Ageing is the controlled natural decomposition process of beef. Beef is aged to tenderise it, allowing enzymes that are naturally present in the meat break down muscle fibres. Many experts say that most of the benefits of ageing happen in the first week or two and that after that, the increase in benefit tapers off. The real Beef aficionados and really premium butchers age beef for up to 5 weeks, and swear by the flavour of the beef after the prolonged ageing.
Meat (usually beef) is hung uncovered in a cold room with controlled temperature and humidity. Temperature is kept at about 1 degree C (33 F) and relative humidity at 84. If the air is too moist this will cause the meat to spoil quickly. If it is too dry the moisture loss will be too great. The meat loses moisture as it ages and as the moisture evaporates, it concentrates the flavour of the beef. This is why dry aged beef is more expensive – the weight loss can range from 5% to 20%.
You will notice that dry aged beef has a deeper colour and doesn’t drip like wet aged meat.
Dry ageing is done with the premium cuts –the sirloin, ribs, fillet – dry ageing shins and necks will not make them noticeably more tender, and the premium price would put customers off. To understand the economics of this you have to take into account the weight loss, storage time, refrigeration costs and the trim loss. Trim loss is when the outer cut surfaces dry out to a very dark skin, which has to be removed and discarded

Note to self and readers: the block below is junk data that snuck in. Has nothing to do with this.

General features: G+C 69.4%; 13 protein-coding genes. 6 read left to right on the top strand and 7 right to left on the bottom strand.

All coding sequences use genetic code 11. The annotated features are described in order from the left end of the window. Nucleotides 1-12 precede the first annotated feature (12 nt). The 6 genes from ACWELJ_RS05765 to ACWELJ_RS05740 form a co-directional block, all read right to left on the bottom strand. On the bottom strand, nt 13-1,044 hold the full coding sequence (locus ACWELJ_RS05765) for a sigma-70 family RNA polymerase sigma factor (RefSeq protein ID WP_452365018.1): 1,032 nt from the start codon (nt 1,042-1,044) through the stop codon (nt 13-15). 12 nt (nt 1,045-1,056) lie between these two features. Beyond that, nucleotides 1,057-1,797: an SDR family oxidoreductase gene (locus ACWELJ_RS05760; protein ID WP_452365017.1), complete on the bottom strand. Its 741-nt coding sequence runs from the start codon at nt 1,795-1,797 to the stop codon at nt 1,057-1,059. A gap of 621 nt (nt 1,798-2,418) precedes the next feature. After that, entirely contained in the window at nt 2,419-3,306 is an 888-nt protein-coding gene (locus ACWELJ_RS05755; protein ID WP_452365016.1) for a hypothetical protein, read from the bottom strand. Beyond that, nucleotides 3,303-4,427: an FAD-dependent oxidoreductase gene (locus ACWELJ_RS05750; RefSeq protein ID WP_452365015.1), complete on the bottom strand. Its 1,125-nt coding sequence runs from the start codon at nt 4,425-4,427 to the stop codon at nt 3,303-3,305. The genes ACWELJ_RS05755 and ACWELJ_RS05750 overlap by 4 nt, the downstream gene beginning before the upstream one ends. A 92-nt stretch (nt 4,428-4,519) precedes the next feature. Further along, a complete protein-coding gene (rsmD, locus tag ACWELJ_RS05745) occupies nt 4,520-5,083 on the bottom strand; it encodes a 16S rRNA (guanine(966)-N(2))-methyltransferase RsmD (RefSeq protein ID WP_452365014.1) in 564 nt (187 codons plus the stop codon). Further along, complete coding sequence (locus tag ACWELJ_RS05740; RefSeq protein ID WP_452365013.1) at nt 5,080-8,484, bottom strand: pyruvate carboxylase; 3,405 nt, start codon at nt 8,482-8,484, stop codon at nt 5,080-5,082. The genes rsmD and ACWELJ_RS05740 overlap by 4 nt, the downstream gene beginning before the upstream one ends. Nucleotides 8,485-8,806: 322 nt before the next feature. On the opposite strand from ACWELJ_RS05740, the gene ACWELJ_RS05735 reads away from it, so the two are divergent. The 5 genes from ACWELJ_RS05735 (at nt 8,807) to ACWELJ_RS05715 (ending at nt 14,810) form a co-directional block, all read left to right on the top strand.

Dry ageing has been practised by traditional butchers for years and now the supermarkets are getting in on the act, and of course promoting it as a premium product.
Wet Aged Beef is vacuum sealed and that means humidity control is not required, which means not much evaporation takes place, so very little shrinkage. The shrink loss is kept down to about 2% but this also means that the concentration of flavour doesn’t happen as with dry aged.
beef with a covering of fat and you can be sure it will taste better than the “lean” version
Meat that has been wet-aged will have a brighter colour than dry-aged meat. It will be a lot wetter than the dry aged equivalent cut and dry aged fans say that it doesn’t grill or barbecue properly. They say that it steams in its own juice and is missing that charred, BBQ beef flavour. Most of the beef on supermarket shelves has been wet aged because it is cheaper and more convenient to store that way.
Lean v Fat
Low fat has become a mantra, and farmers try to have their cattle with little fat for presentation at meat factories. The factories penalise farmers for high fat scores because they say, the consumer wants lean meat. This meat will dry out more easily during cooking. This also has an impact on the flavour of beef – lean means less flavour.
Look for beef with a covering of fat and you can be sure it will taste better than the “lean” version. You don’t have to eat the fat, but you should cook with it on the meat.
Fat through the muscle is called “marbling” and is much prized among aficionados. This fat marbling melts during cooking and gives a much more juicy beefy flavour to the meat.
On a whole carcase, fatter beef will keep longer than very lean beef because the fat is a protective covering.
The meat you see in packs in the supermarket is wrapped in a permeable film that lets air through to keep the meat a bright red colour.
Beef normally has a more purple colour. It only turns red when it comes into contact with oxygen. That rosy red colour is the colour that customers associate with “safe to eat.”
Supermarkets attract us by packing fresh Beef in a film which is actually specially selected to let air through, to ensure the surface of the meat is that bright red colour.